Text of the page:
Impact of the drought on 2013 fertilizer rates
Table 3 also reports the growth stage of corn and beans for N, P and K where above-ground nutrient removal as forage equals nutrient removal from the full grain crop. This point is within a growth stage or two of early reproductive growth, with the exception of potassium in corn. This emphasizes the advanced the stage of growth when harvesting corn or beans as forage, the less appropriate a drought nutrient credit.
The one clear effect of removing corn or beans as forage is that this practice will increase potash removal from the field. Green chopping a corn at R1 for a field fertilized based on a 150 B/A yield goal increases potash removal by 62 lbs/A ([1-(90/34)] X 150 X 0.256 = -62; the negative sign indicates increased fertilizer demand compared to the grain crop).
|Table 3. Estimates of the nutrient harvest index (HI), percentage of above-ground nutrient uptake at early reproductive phase of growth and an estimate of the phase of growth where above-ground uptake equals nutrient exported in the grain for non-drought stressed corn and soybean.|
|HI¹||Early reprod. Uptake²||Uptake = HI³||HI¹||Early reprod. Uptake²||Uptake = HI³||HI¹||Early reprod. Uptake²||Uptake = HI³|
|- - % - -||- - % - -||- - % - -|
¹ Above-ground nutrient harvest index (nutrient in the mature grain/nutrient in whole crop X 100%)
Calculating the drought fertilizer credit: grazing
If a drought stricken field is harvested by grazing cattle most of the nutrients in the crop will remain in the field. Nearly 100% of the nutrients consumed in the soybean or corn forage will be excreted back onto the pasture. Consequently, the drought credit for phosphate and potash will be similar to a field where no harvest took place (see discussion above for calculation).
Nitrogen availability will be much reduced compared to no harvest. Over 50% of the nitrogen will be excreted in the urine and prone to volatilization. The remaining nitrogen will be in organic compounds that will not be fully available to the crop. In pasture systems a conservative estimate is that 37% of the excreted nitrogen can have fertilizer value. Consequently the drought nitrogen credit on grazed grain fields will be just over one third of what was applied to the field that year.
The nutrient value of grazed nutrients is dependent on animals doing a good job of distributing those nutrients across the field. Better distribution of manure is facilitated by practices such as strip grazing that forces animals to fully graze an area within a day before giving them access to another strip of feed.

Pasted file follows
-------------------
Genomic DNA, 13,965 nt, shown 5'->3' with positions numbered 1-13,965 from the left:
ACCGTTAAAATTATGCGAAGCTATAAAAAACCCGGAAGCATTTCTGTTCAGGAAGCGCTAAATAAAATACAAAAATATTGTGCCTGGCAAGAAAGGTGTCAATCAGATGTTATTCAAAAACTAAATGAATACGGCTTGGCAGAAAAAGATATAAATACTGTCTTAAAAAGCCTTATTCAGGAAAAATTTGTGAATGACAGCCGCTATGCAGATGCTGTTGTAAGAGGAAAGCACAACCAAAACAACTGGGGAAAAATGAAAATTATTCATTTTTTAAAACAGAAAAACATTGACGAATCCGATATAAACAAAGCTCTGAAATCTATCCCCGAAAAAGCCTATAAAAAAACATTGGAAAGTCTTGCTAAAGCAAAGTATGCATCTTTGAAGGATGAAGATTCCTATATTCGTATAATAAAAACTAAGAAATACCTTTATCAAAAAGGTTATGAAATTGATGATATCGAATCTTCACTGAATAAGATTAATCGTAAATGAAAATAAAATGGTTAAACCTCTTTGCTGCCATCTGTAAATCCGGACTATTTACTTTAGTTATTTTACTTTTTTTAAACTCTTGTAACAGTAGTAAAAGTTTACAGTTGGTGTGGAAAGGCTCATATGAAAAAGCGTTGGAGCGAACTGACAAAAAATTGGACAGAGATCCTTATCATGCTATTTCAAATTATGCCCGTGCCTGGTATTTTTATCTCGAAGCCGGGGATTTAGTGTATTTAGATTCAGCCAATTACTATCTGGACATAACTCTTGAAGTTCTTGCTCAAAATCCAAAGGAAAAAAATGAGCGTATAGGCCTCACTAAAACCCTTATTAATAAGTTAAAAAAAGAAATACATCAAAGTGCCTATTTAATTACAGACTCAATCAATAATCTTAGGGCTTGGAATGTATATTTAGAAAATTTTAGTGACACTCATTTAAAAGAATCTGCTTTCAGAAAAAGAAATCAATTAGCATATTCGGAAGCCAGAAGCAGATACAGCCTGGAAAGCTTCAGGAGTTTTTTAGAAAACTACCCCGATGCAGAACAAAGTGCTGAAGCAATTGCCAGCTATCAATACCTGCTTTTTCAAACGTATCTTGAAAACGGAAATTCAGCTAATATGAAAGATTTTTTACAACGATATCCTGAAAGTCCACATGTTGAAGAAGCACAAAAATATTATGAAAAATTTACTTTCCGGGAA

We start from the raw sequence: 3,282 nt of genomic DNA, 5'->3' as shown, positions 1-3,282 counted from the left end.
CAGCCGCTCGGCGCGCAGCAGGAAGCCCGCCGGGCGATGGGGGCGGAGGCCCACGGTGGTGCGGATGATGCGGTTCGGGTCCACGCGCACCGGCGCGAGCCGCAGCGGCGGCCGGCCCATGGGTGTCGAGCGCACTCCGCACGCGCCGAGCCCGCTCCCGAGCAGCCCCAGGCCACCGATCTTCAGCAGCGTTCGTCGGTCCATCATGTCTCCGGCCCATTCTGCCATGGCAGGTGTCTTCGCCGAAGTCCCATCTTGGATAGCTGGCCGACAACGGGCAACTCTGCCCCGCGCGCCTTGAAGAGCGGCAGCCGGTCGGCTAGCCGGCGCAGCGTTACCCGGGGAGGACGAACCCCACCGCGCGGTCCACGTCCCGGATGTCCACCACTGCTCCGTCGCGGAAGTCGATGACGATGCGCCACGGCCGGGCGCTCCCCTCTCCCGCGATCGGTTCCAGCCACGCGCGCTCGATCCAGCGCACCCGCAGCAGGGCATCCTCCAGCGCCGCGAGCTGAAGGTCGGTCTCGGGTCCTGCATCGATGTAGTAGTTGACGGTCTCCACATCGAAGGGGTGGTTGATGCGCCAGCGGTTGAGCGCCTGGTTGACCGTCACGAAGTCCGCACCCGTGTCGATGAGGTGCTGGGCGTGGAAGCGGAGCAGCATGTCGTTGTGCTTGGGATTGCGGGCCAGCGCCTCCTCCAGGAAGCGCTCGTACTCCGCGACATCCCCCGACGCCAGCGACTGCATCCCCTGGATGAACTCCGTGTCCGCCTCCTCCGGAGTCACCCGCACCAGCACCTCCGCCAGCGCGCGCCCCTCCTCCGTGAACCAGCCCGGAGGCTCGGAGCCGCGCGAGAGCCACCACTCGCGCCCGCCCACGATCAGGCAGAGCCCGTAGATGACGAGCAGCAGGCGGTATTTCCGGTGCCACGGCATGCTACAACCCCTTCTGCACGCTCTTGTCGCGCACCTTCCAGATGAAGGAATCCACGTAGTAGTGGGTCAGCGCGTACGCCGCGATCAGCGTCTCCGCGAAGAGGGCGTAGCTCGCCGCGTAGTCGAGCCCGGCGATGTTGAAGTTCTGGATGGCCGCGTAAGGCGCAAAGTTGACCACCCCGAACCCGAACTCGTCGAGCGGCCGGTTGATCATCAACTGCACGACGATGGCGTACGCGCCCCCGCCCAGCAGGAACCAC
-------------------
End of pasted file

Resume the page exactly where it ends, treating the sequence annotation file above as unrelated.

Some farmers may question if the calculated drought credit is really available. This can be a real concern, especially for nitrogen where there is the potential for the excess nitrogen from this year’s drought stricken corn to be lost over winter or in spring from excess moisture. Given the exceptionally dry condition of the soil in late August it is less likely we will have substantial leaching of nitrogen over winter. The potential for losing the drought nitrogen credit to excess moisture is much lower if the next crop is wheat compared to corn. A cover crop may also serve to limit nitrogen losses under high moisture conditions.
Farmers may also be concerned that fewer nutrients were taken up in the crop by a specific growth stage because of the drought. For example, potassium deficiency is sometimes observed in drought stressed corn which would indicate reduced uptake. If this occurs our estimate of the drought nutrient credit will be low. Failing to take the phosphate or potash drought nutrient credit or under-estimating the credit will lead to an increase in soil test level in the field that, if significant, will be accounted for next time you soil sample your fields.
Crop uptake of nitrogen during a drought will be less affected than phosphorus and potassium. Soil nitrogen enters crops primarily as an ion as mass flow with soil water entering the roots. The continued uptake of nitrogen coupled with the failure to make grain leads to the concentration of nitrate in the stalk that leads to danger of nitrate poisoning in livestock eating forage corn or beans.
If farmers are planning to grow wheat or corn and think there is a drought nitrogen credit but want a quantitative test to measure the nitrogen in the soil they can use the Soil Nitrogen Test. This test is fully explained in the MU Extension Publication Preplant Nitrogen Test for Adjusting Corn Nitrogen Recommendations (MU Guide G9177). This test requires taking multiple cores to a depth of at least two feet in spring.
In Missouri many farmers rotate from corn to soybean. Such a rotation will not effectively capture the value of any unused nitrogen from this year’s corn crop. The value of nitrogen in the soil can be substantial on fields where little grain and no forage were removed. Many factors must be balanced when considering growing corn after corn including the expected 12% or greater yield penalty for continuous corn. This yield penalty will be equal to or greater than the value of any residual nitrogen in the soil. There is significant value in crediting residual soil N after drought years if you grow corn after corn next year; but the decision to grow corn or beans must be based on an analysis that considers factors beyond the potential value of excess fertilizer nitrogen in the soil.